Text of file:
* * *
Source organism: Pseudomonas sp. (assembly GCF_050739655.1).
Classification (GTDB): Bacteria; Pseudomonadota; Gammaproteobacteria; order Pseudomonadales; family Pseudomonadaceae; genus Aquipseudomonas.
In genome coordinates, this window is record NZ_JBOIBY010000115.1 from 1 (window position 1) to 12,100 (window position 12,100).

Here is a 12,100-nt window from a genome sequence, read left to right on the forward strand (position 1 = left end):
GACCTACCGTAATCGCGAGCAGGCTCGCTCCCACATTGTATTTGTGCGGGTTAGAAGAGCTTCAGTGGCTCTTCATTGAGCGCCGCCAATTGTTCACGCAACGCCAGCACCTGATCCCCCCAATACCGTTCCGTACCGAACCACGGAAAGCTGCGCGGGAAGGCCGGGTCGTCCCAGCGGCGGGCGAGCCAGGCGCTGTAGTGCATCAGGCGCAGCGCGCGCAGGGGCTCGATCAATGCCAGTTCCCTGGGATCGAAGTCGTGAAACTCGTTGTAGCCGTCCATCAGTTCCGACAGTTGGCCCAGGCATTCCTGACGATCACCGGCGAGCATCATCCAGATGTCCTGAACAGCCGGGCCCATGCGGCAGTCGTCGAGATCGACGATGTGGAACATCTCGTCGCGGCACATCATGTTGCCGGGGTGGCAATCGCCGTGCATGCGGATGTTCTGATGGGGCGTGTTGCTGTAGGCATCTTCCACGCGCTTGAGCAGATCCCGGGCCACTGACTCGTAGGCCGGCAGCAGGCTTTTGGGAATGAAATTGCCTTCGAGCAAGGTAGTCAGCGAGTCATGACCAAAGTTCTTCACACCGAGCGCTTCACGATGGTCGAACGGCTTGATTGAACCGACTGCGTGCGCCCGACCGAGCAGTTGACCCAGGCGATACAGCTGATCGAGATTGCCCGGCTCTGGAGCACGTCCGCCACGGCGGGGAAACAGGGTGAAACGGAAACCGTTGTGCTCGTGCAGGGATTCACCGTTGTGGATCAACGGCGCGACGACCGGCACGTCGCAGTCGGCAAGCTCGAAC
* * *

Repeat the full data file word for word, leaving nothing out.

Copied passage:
Source organism: Pseudomonas sp. (assembly GCF_050739655.1).
Classification (GTDB): Bacteria; Pseudomonadota; Gammaproteobacteria; order Pseudomonadales; family Pseudomonadaceae; genus Aquipseudomonas.
In genome coordinates, this window is record NZ_JBOIBY010000115.1 from 1 (window position 1) to 12,100 (window position 12,100).

Here is a 12,100-nt window from a genome sequence, read left to right on the forward strand (position 1 = left end):
GACCTACCGTAATCGCGAGCAGGCTCGCTCCCACATTGTATTTGTGCGGGTTAGAAGAGCTTCAGTGGCTCTTCATTGAGCGCCGCCAATTGTTCACGCAACGCCAGCACCTGATCCCCCCAATACCGTTCCGTACCGAACCACGGAAAGCTGCGCGGGAAGGCCGGGTCGTCCCAGCGGCGGGCGAGCCAGGCGCTGTAGTGCATCAGGCGCAGCGCGCGCAGGGGCTCGATCAATGCCAGTTCCCTGGGATCGAAGTCGTGAAACTCGTTGTAGCCGTCCATCAGTTCCGACAGTTGGCCCAGGCATTCCTGACGATCACCGGCGAGCATCATCCAGATGTCCTGAACAGCCGGGCCCATGCGGCAGTCGTCGAGATCGACGATGTGGAACATCTCGTCGCGGCACATCATGTTGCCGGGGTGGCAATCGCCGTGCATGCGGATGTTCTGATGGGGCGTGTTGCTGTAGGCATCTTCCACGCGCTTGAGCAGATCCCGGGCCACTGACTCGTAGGCCGGCAGCAGGCTTTTGGGAATGAAATTGCCTTCGAGCAAGGTAGTCAGCGAGTCATGACCAAAGTTCTTCACACCGAGCGCTTCACGATGGTCGAACGGCTTGATTGAACCGACTGCGTGCGCCCGACCGAGCAGTTGACCCAGGCGATACAGCTGATCGAGATTGCCCGGCTCTGGAGCACGTCCGCCACGGCGGGGAAACAGGGTGAAACGGAAACCGTTGTGCTCGTGCAGGGATTCACCGTTGTGGATCAACGGCGCGACGACCGGCACGTCGCAGTCGGCAAGCTCGAAC